When she published it in an extensive monographic essay, the scholar compared the canvaspresented here with the signed Samson in the Hermitage, Saint Petersburg (Stefani Mantovanelli, op.cit., 1990, pp. 62-63, fig. 32). She dated both paintings to the artist’s youth, considering the presentwork as “typical of Langetti, for both the anatomy, described with warm flesh tones, and the tonalrange of the red drapery, which contrasts with the silky whites and accentuates the limbs” (StefaniMantovanelli, op. cit., 1990, p. 63).Compared with the canvas in the Hermitage, where Samson is presented more completely, we see agreater emphasis on the foreground here, and a tightening of space. This results in a sense ofrestrained, compressed energy, lending the figure even greater power and vitality. The position ofthe arms, the torsion of the bust and the turn of the head resemble those of the Samson in the Muséedes Beaux-Arts in Nîmes(Stefani Mantovanelli, op. cit., 1990, p. 63, fig. 38), which has a slightly lesshorizontal extension.The dating of this painting by Stefani Mantovanelli–as well as that of those mentioned ascomparative works–to the artist’s early period (around 1660, soon after his arrival in Venice) wasaccepted by Massimo Bartoletti (in T. Zennaro, ed., Genua Tempu Fà, exh. cat., Monaco-Monte Carlo1997, pp. 105-108, no. 21, illus.). At this point Langetti, though only twenty-five and only recentlyresiding inVenice, was already well known and established enough in the city to merit the attentionof Marco Boschini (La carta del navegar pittoresco, Venice 1660, p. 539): “L’opera con bon’arte, ecolpi franchi / l’osserva el natural con gran giudicio / in l’atirarl’atende el bon officio, / che imovimenti fia vivi, e no’ stanchi.”.These words apply perfectly to the canvas presented here, and are not only pregnant with meaningbut remarkable because they allow us to understand how a cultivated contemporary who wasalsoan expert on painting could appreciate the power and vital energy that lay behind Langetti’sbrushwork. Thus Boschini’s words about the painter’s interest in the nude (“L’inclina al nudo”) andfreshness of approach (“fresco muodo”), and his being “pronto, presto, veloce e tuto ardente”(“prompt, prepared, swift and keen”), offer additional and valuable notes on Langetti to furtherdefine this vigorous Samson.One should underline that Langetti’s Genoese cultural roots are clearly in evidence here, andparticularly the influence of Gioacchino Assereto, a true precursor of the tenebrosi who provided hisyounger colleague with a felicitous example of how to marry naturalism (of the Caravaggesque kind,with special reference to Ribera) and freedom of handling, together with a broad stimulus from theart of the neo-Venetians and Pietro da Cortona (T. Zennaro, Gioacchino Assereto e la sua scuola,forthcoming publication, Edizioni dei Soncino, Soncino, Cremona). The coiled pose of Samson and thesense of horror vacui that constrains him within the limits of the canvas recall the figures of classicaldivinities painted by Gioacchino Assereto during the mid-1640s in the lunette decoration of PalazzoAyrolo at Genoa (now Ayrolo-Negrone), and in paintings such as The Dream of Jacob, a work of similarformat recently with the Galerie Canesso in Paris (V. Damian, Portrait de jeune homme de MichaelSweerts et acquisition récents, Paris 2006, pp. 58-59, ill.).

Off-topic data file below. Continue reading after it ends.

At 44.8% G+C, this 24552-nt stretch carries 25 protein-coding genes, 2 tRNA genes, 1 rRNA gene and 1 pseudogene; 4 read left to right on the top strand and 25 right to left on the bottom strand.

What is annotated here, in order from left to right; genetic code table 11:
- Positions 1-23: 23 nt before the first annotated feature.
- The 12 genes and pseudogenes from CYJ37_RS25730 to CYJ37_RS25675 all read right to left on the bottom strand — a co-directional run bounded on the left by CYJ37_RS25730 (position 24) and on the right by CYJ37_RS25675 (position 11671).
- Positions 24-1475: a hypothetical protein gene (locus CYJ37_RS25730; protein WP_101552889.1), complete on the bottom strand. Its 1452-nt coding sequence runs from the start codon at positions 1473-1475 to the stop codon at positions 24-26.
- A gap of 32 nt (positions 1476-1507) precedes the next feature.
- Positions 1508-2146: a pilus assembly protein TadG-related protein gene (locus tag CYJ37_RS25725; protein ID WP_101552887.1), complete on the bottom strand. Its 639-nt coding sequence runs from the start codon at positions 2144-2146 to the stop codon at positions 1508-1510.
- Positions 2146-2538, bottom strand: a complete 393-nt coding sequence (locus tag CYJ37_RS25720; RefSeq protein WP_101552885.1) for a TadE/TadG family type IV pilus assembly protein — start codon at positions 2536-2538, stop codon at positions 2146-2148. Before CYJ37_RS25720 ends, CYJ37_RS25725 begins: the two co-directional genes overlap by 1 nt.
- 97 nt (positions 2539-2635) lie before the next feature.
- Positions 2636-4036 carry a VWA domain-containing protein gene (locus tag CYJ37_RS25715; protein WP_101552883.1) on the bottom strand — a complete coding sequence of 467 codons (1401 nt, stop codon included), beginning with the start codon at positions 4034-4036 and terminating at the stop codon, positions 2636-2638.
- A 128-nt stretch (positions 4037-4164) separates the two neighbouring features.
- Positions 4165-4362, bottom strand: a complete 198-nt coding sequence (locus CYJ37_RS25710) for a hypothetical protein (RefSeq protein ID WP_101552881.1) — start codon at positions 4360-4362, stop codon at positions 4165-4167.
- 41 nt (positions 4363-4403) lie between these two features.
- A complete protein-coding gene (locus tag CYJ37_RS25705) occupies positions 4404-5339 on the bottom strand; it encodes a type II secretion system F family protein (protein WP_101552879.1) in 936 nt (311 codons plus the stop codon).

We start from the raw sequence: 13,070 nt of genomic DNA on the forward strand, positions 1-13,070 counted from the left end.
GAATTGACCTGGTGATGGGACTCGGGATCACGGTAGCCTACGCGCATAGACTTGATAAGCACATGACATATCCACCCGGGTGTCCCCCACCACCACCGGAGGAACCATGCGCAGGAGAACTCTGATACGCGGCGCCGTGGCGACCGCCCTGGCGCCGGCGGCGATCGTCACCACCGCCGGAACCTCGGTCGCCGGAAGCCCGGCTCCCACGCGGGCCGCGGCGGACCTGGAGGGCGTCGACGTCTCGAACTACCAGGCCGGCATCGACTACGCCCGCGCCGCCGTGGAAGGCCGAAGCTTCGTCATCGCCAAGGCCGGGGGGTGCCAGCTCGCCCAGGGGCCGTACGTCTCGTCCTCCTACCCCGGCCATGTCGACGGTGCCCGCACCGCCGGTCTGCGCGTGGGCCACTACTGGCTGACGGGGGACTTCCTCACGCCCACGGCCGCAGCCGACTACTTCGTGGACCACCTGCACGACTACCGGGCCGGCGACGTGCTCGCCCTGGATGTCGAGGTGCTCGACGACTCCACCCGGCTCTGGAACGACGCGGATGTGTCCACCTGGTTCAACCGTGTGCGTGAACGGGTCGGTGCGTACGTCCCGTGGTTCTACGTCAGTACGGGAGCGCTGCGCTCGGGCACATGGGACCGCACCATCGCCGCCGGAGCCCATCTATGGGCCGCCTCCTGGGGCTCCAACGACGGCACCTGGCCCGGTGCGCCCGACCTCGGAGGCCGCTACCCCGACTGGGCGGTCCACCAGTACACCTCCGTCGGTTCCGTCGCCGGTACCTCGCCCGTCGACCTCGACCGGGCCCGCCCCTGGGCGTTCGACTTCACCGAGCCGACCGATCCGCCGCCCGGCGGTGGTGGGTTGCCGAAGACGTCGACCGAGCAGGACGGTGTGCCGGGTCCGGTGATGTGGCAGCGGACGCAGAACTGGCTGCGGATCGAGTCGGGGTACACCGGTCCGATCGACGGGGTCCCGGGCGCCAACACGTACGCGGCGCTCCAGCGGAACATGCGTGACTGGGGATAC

The brushstrokes, strong contrasts of luminosity–allowingthe flesh passages to emerge from theshadows–and the artificial lighting of a nocturnal setting, are also elements of that Genoeseinheritance. To this Langetti added his Venetian study of Tintoretto, inspired by the heroic,Michelangelesque forms, painterly freedom, and nocturnal effects brought to life by that greatsixteenth-century master.